Brutally honest and authentically contemporary, we follow millennial Edie who, facing insecurity in her job and flatshare, embarks on an affair with an older white man. The book unflinchingly explores the intersections of sex, violence, race and power, and the losses experienced by Edie create an unsettling sense of numbness. But there is sharp humour too, and I was left feeling astonishment at the fluid beauty of the book’s language.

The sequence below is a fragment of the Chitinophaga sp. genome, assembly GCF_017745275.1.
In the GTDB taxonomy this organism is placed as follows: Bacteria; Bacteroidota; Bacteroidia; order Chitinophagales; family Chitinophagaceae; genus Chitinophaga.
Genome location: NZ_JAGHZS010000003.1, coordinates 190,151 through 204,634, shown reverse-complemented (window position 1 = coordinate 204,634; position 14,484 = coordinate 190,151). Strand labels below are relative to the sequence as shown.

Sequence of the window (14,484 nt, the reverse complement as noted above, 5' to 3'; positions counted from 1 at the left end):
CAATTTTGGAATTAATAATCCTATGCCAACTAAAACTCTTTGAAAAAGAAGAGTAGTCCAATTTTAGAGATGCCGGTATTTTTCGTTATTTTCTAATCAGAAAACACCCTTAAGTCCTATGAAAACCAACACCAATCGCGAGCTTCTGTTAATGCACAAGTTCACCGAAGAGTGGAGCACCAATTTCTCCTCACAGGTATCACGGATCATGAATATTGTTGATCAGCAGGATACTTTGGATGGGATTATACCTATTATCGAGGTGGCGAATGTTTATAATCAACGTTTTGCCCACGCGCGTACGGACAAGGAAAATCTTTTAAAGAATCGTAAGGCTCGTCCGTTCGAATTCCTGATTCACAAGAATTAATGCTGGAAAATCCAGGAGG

The last time I painted, I was twenty-one. The president was black. I had more serotonin and I was less afraid of men. Now the cyan and yellow come out hard … I rinse my brushes and watch dawn come in its smoky metropolitan form. Somewhere in Essex County, Eric is in bed with his wife. It’s not that I want exactly this, to have a husband or home security system that, for the length of our marriage, never goes off. It's that there are gray, anonymous hours like this. Hours when I am desperate, when I am ravenous, when I know how a star becomes a void.